A Retrospective: Volume 7
Centaur CRC 3366
I rarely write about CDs in this space, but this recording on Centaur, which will be available this November 13th is really something special and worthy of your attention. I got an advance copy from Mr. Staryk, and I resisted the temptation to listen to it until the month of November was in sight. Now I just have to write about it.
Joseph Joachim's will stated that the Schumann Violin Concerto could not be performed until 100 years after Schumann's death (Joachim and Clara Schumann did not understand the piece and were therefore unable to understand its value). In 1937 Yehudi Menuhin got permission, after Joachim's granddaughter located the manuscript, to violate the will, but the Nazi authorities would not allow Menuhin to premiere the Concerto. It was performed and first recorded by Georg Kulenhampff, but was not given the performance it deserved. Staryk's performance with the Toronto Festival Orchestra (1983 or 1985) with Pierre Hétu conducting IS the performance this piece deserves. (I find the Kulenhampff recording unlistenable now. I just have it here for reference.)
The Concerto had a slight resurgence in the last decade, and there have been some very good recordings of it, but this concert performance is really remarkable. The recorded sound of the orchestra is not pristine (it was probably recorded using a microphone placed in the audience), but it is rich, commanding, and beautifully phrased. Staryk plays the solo part on the Barrere Strad, which has a fantastically complex sound. His eloquent elocution in the opening declamatory passages continues with absolute focused attention throughout the piece.
Because of Staryk's commanding musical "vision," there is no way to listen without becoming completely involved in the music making. Staryk has such integrity as a violinist that every single one of the difficulty arranged notes sounds clear and clean (even through some of the recorded fuzz, and the occasional bump--like the big one at around 8:30 of the first movement).
The crystal clear scale passages in the last movement are certainly impressive:
But what is most impressive to me is the way they operate as fine filagree in the musical texture rather than as pure foreground. I have heard recordings of the piece where the passage work in the last movement feels like pure torture. Here it feels like pure pleasure, albeit the kind of pleasure you get from watching high-wire artists perform death-defying acrobatics.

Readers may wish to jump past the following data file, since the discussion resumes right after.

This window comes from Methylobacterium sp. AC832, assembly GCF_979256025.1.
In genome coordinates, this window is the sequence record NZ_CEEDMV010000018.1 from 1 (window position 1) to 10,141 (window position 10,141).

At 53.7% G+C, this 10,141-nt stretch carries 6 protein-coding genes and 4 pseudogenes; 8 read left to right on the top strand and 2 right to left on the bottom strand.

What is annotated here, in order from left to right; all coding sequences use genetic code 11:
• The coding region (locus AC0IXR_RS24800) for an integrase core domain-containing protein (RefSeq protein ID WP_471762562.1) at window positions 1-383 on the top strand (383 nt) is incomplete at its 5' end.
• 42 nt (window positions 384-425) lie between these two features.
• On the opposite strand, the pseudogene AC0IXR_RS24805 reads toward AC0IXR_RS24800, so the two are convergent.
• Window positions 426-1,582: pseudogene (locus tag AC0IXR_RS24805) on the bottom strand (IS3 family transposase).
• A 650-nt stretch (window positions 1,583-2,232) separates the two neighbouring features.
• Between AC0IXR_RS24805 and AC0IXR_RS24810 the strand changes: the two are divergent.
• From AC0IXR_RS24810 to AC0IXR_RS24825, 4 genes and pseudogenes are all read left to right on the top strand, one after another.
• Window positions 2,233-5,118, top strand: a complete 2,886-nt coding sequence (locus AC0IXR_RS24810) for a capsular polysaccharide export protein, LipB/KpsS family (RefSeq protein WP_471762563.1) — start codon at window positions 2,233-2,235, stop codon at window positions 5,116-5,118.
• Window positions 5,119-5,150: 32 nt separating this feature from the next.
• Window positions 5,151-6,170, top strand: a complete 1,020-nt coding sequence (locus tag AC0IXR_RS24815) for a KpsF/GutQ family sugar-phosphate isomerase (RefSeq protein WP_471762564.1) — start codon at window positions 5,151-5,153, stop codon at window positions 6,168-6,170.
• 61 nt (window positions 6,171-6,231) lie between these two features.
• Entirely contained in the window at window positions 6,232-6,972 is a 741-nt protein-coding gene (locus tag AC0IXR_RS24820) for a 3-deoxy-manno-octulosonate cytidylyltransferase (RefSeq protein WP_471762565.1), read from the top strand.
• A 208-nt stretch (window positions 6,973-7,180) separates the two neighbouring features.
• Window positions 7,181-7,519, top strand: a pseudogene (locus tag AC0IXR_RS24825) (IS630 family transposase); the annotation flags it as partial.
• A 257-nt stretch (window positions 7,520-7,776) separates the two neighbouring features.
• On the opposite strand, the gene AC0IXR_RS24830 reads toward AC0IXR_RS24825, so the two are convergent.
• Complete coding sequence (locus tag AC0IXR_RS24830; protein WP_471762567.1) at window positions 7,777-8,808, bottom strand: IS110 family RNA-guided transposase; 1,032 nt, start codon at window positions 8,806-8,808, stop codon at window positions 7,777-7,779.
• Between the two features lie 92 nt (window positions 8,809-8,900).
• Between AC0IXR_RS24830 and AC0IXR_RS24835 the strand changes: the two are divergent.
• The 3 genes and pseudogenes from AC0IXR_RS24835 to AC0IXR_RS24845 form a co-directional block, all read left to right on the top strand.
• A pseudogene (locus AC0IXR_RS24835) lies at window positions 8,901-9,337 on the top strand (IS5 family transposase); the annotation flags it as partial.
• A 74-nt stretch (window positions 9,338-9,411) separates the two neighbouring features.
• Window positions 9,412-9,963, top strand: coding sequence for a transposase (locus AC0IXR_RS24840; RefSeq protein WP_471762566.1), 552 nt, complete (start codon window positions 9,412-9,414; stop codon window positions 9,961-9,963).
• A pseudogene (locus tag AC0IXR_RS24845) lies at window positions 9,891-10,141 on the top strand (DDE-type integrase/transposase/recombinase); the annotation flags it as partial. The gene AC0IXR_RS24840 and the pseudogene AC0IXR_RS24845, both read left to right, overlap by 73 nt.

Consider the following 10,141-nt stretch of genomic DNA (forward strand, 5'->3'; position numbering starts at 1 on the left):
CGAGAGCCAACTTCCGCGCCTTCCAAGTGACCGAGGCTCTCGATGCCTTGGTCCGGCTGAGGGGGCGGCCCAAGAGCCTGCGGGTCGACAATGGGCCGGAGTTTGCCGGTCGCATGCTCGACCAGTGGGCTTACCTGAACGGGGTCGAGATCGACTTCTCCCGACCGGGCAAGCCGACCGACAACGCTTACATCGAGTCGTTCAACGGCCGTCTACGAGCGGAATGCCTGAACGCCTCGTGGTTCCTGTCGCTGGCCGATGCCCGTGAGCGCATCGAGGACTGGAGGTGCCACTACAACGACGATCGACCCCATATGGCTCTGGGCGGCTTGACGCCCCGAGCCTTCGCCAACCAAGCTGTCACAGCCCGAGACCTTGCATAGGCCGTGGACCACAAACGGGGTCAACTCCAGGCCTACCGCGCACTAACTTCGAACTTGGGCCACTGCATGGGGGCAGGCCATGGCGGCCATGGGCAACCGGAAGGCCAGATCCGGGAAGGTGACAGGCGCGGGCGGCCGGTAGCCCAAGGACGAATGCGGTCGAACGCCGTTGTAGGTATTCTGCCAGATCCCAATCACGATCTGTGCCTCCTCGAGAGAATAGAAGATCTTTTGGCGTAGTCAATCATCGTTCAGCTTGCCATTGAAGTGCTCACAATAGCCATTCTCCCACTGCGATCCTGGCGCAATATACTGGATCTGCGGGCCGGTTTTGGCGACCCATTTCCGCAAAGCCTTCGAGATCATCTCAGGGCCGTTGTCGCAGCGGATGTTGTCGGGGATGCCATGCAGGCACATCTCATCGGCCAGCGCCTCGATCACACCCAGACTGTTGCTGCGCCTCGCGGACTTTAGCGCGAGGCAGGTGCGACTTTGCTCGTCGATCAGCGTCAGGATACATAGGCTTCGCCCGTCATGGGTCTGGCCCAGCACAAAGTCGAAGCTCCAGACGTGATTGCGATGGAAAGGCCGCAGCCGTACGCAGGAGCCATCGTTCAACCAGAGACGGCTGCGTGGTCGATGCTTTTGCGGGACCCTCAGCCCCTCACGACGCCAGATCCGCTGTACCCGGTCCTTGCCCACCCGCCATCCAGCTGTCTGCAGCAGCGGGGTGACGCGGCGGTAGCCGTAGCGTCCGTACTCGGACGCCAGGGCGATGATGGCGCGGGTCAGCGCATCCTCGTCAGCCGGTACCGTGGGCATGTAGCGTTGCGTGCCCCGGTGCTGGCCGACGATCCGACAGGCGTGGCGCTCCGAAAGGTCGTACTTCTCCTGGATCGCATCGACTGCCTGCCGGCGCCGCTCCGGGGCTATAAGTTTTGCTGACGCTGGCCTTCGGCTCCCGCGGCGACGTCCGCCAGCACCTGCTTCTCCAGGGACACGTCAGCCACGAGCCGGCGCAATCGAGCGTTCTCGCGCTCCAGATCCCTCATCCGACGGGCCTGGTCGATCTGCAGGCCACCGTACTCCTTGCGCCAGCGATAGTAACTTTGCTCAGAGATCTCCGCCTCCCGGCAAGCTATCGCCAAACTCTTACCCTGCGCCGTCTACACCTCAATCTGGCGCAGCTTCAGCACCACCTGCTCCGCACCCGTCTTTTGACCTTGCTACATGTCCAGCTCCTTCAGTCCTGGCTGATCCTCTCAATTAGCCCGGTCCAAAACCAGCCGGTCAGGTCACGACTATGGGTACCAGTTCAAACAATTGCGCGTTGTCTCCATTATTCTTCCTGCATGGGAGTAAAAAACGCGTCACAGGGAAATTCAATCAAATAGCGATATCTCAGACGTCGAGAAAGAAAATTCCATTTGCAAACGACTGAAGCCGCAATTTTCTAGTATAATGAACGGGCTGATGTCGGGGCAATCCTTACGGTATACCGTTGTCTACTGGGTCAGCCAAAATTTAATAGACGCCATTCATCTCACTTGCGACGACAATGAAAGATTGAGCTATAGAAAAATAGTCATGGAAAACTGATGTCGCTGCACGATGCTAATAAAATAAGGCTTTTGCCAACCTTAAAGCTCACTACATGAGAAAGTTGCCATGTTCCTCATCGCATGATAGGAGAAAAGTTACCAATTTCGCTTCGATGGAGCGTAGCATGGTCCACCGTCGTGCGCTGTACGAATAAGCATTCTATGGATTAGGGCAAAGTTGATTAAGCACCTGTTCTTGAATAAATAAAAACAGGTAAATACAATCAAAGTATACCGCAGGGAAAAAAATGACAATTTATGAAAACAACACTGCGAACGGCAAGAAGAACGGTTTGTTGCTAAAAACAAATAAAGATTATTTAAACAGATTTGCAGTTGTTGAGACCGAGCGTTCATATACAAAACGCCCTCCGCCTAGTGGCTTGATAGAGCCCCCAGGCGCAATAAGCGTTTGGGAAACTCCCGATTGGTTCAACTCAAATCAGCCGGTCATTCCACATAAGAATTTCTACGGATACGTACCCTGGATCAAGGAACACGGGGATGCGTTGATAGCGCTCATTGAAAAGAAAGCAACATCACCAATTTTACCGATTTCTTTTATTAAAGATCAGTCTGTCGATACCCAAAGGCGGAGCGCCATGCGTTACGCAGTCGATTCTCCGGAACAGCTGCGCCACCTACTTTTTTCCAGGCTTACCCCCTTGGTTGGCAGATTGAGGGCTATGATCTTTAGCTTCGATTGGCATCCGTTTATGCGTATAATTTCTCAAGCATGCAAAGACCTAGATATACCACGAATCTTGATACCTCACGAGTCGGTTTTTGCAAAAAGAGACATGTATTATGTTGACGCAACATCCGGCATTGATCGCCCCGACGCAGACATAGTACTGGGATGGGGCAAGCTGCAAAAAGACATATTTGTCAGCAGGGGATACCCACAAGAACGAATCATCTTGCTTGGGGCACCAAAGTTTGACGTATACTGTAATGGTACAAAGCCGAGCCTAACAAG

Then we get the Walton Concerto. This recording comes from a 1981 radio broadcast, and the recorded sound is better than the recorded sound in the Schumann Concerto. It is charming and brilliant, and you really get to hear all the colors Staryk gets from the Barerre Strad and the way the orchestration reflects those colors. I actually prefer this recording (with Mario Bernardi leading the National Arts Centre Orchestra of Ottawa) to Menuhin's recording with the composer conducting, but I tend to prefer Staryk's playing to Menuhin's playing in general.
Staryk uses the Muntz Strad for his performance of the Mendelssohn Concerto with the University of Victoria Orchestra conducted by George Corwin. The balance between the solo violin and the orchestra is often a problem in performances of the Mendelssohn Concerto, and one would imagine that it would be a problem during this outdoor public performance in 1973, but the commanding sound of the Muntz Strad can be heard clearly even in pianissimo passages, and even when the occasional breeze causes the sound to waft away from the microphone.
I love the brisk tempos, particularly the tempo of the slow movement (which is not slow).
You'll have to wait for a few weeks before this recording becomes available, so in the meantime, particularly if you are unfamiliar with Staryk's playing and career, you might like to read this interview I did with him in 2009. And I'm sure you would certainly enjoying hearing the recordings on this YouTube channel devoted to films of Staryk playing recitals, concertos, and even donning a red wig and playing the part of Vivaldi in a film.